And finally to be aware that sin leads to catastrophe will always be edifying for us. In fact it is a mercy of God to know that He is stepping in to show us the consequences of our errors. This all forewarns us of an eternal reality. For in hell the message resounds loud and clear, and that eternally, that ultimate outcome of sin is catastrophe upon catastrophe. As we have a sniff of these realities in the present judgement of the coronavirus let us urgently flee from the wrath to come.




Hard Times

The hard stuff of life will either make you bitter or blessed; it will either do you good or do you bad. The key thing in all this is how you (and me) respond to the hard stuff.

Zechariah was struck dumb in Luke 1 on account of him failing to believe what Gabriel said to him. And behold, you will be silent and unable to speak until the day that these things take place, because you did not believe my words, which will be fulfilled in their time.” (Luke 1:20.) It seems from the sign making in v62 that he was also left deaf through the judgment.

Now Zechariah was a priest and an essential part of his calling was to speak. It must have been so hard for him to endure those nine months of enforced silence. Effectively he was indisposed from his duties; his whole identity was being messed up.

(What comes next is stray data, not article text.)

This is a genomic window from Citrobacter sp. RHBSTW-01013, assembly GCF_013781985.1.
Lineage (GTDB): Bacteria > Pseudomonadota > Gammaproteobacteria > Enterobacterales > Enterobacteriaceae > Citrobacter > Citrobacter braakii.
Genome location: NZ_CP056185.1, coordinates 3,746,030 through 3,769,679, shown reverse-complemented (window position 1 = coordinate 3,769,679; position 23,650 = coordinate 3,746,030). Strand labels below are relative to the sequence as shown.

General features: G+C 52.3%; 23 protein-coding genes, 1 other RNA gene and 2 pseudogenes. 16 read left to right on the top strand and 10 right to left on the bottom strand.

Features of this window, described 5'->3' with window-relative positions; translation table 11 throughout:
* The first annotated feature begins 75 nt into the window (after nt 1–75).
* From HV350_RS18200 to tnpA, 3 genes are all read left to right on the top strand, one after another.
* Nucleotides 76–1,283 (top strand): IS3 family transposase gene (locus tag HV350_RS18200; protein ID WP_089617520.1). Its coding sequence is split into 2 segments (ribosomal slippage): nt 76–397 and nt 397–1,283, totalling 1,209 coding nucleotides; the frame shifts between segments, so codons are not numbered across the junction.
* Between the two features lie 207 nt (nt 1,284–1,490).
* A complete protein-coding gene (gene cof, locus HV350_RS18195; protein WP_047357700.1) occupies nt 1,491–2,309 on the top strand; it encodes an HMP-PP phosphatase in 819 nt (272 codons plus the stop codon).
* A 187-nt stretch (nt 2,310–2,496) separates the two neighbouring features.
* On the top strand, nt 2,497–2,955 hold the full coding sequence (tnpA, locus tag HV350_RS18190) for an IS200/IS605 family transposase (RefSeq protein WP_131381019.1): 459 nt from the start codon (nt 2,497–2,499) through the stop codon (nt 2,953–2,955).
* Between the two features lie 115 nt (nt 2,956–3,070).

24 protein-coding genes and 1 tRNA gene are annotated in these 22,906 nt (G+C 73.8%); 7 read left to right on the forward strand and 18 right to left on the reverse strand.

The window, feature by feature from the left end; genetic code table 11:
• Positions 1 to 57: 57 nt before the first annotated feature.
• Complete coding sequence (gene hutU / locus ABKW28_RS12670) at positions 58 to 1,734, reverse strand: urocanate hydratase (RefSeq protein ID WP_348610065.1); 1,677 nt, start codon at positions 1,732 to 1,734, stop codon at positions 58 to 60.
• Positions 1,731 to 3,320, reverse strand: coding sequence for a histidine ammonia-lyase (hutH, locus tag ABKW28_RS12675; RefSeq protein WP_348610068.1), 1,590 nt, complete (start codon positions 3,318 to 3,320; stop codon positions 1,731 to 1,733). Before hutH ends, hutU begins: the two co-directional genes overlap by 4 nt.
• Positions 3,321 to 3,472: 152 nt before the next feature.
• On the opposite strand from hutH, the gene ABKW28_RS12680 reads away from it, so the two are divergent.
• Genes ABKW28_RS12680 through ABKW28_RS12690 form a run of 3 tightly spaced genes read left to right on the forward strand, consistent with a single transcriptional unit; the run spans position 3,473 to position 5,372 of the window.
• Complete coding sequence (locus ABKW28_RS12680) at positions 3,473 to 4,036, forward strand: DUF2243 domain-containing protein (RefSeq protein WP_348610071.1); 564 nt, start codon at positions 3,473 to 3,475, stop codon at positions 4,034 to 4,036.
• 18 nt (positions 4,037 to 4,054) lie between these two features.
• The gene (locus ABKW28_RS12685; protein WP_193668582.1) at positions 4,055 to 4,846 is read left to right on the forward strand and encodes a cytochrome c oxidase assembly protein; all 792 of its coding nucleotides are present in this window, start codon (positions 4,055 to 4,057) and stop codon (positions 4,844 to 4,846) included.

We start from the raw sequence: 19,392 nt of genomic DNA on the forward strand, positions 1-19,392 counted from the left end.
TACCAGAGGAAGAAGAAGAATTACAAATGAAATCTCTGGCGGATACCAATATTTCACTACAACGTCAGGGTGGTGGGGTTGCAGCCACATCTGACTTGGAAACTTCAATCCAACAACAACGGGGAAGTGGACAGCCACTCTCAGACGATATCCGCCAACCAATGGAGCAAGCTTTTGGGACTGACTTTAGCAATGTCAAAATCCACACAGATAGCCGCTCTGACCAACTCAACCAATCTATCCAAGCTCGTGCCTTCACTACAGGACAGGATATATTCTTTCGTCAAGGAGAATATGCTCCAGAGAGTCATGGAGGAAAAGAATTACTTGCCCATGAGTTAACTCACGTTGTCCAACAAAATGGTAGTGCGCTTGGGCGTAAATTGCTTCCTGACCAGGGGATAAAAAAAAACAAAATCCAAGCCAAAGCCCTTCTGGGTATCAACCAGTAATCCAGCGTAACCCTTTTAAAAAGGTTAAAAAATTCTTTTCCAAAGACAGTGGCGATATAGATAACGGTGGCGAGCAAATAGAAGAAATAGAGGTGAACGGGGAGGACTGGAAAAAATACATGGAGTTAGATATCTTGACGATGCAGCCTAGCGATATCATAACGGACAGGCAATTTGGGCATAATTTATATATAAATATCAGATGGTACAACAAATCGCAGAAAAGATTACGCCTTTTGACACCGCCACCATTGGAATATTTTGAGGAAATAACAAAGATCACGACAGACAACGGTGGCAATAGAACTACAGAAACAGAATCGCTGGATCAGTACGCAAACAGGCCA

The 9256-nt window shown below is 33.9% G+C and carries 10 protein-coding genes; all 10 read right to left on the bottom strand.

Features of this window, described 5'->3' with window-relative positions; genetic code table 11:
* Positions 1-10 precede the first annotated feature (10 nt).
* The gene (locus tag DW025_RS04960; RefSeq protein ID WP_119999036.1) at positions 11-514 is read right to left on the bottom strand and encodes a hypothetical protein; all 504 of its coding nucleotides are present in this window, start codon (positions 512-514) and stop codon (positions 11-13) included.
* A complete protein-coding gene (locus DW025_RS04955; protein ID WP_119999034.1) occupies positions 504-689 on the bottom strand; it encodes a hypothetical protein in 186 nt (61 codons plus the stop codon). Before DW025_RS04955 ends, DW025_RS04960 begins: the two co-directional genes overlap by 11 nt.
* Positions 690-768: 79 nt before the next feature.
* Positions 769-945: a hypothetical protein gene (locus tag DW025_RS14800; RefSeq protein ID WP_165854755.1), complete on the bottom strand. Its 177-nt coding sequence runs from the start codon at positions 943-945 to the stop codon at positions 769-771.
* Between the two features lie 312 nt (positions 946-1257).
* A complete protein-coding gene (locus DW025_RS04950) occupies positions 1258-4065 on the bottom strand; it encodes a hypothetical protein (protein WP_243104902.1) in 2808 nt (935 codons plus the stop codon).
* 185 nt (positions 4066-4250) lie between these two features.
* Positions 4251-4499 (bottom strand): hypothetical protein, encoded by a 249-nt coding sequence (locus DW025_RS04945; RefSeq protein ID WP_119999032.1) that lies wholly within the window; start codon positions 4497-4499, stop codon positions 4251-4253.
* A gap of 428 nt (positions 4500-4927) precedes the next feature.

Moreover, he could have legitimately argued that it was all a bit of an overreaction by God to take away his speech. After all he had only had a question about how it was all going to happen; that is how Elizabeth would have a baby.

Notwithstanding the pain of the experience and the apparent harshness of the way of God Zechariah was a man who consecrated all of this hard experience to God for good.

It is in this context we read the beautiful words And immediately his mouth was opened and his tongue loosed, and he spoke, blessing God (v64). The experience that Zechariah had been through was consecrated unto blessing. His mouth proved it. He knew the good workings of the Lord, he could see such was the case with his happy wife and beautiful baby in front of his eyes. But more than that he knew all was in the purpose of God. It is this latter appreciation which made him joy in God as was proven in his song of vv67-79